Possible last digits of any square number :$$0,1,4,5,6,9$$
Possible combinations that can give perfect squares which end in $7$ are:$$(1,6)$$
Find the numbers whose squares are ending with $1,6$ and less than $2017$.

List of such numbers whose squares end in $1$ are : $1,9,11,19,21,29,31,39,41$. Check if any of the squares of these numbers when subtracted from $2017$, gives you a perfect square.
$$2017 - 1^2 = 2017 - 1 = 2016$$
$$2017 - 9^2 = 2017 - 81 = 1936 = 44^2$$
$$2017 - 11^2 = 2017 - 121 = 1896$$
$$....$$
$$2017 - 41^2 = 2017 - 1681 = 336$$

Find all the possible pairs, one such pair being $(9,44)$.After going through all the above mentioned cases, you can eventually conclude that $(9,44)$ is the only pair which satisfies the given condition.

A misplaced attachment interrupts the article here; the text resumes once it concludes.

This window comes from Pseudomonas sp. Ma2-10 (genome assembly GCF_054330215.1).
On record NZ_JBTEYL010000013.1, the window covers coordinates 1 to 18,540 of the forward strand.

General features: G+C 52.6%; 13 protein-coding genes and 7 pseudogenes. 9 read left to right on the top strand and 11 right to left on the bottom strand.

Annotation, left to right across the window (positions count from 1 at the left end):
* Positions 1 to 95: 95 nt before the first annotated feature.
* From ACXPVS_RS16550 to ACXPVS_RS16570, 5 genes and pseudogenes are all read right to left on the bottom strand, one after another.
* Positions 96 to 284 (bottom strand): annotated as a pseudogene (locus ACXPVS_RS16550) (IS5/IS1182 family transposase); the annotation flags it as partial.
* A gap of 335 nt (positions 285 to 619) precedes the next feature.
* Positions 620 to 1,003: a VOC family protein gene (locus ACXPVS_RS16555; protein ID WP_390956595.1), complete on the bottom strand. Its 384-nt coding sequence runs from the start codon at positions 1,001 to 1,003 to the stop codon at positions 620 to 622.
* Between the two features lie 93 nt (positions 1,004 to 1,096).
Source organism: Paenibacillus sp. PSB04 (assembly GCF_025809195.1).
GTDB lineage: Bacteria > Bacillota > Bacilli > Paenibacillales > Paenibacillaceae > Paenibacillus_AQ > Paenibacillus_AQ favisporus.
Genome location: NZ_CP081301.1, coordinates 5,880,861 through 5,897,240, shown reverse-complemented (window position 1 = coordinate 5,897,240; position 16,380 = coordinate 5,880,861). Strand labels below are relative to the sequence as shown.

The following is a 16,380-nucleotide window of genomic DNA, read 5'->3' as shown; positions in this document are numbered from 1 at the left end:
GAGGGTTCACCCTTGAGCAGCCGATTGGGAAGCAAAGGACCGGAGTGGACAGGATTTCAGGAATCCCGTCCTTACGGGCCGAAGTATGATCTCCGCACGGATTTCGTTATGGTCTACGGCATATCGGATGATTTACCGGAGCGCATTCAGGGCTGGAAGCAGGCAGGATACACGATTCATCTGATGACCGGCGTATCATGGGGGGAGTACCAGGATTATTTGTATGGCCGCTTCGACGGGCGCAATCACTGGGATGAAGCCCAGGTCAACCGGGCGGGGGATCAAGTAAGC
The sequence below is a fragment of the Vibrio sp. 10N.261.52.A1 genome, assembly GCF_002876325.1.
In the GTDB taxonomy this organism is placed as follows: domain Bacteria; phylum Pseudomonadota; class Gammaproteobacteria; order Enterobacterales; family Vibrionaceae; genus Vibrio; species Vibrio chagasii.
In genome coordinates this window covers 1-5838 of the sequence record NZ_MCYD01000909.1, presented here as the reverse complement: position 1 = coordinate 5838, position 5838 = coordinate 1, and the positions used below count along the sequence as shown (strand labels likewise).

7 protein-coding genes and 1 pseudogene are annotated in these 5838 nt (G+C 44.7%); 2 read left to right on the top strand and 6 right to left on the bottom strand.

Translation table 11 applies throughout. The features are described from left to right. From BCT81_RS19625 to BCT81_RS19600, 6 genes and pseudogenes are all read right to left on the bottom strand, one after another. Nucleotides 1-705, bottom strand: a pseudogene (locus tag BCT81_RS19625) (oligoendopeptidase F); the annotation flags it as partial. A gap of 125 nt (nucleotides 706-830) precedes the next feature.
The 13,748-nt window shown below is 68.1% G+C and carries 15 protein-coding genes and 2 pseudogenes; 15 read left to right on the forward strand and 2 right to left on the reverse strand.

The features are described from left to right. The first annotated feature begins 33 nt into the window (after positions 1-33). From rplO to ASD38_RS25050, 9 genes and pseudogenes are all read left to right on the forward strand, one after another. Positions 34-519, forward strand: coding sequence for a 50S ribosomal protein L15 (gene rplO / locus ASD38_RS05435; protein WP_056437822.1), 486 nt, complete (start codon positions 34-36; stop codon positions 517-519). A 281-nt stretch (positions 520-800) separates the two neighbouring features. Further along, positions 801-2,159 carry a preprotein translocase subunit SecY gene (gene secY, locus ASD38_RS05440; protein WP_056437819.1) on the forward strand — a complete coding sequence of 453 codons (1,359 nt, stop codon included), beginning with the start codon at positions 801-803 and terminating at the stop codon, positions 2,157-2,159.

This is the outline of the proof found in the book "Proofs from THE BOOK" (P.17-22) by Aigner, Martin, Ziegler, Günter M. It is too long to put in a comment so I put it here. Please do not vote for it.

Lemma 1. For primes $p=4m+1$ the equation $s^2\equiv -1$ (mod $p$) has two solutions $s\in\{1,2,\dots,p-1\}$, for $p=2$ there is one such solution, while for primes of the form $4m+3$ there is no solution

Lemma 2. No number $n=4m+3$ is a sum of two squares.

Proposition. Every prime of the form $p=4m+1$ is a sum of two squares, that is, it can be written as $p=x^2+y^2$ for some natural numbers $x,y\in\mathbb{N}$

Theorem. A natural number $n$ can be represented as a sum of two squares if and only if every prime factor of the form $p=4m+3$ appears with an even exponent in the prime decomposition of $n$.

## Best Answer

$8290 \cdot 10 = (57^2 + 71^2)(10)$

$82900 = (57^2 + 71^2)(1^2 + 3^2)$

Rewrite using Brahmagupta–Fibonacci identity

$(57 + 213)^2+(171-71)^2$

$270^2 + 100^2 = 82900$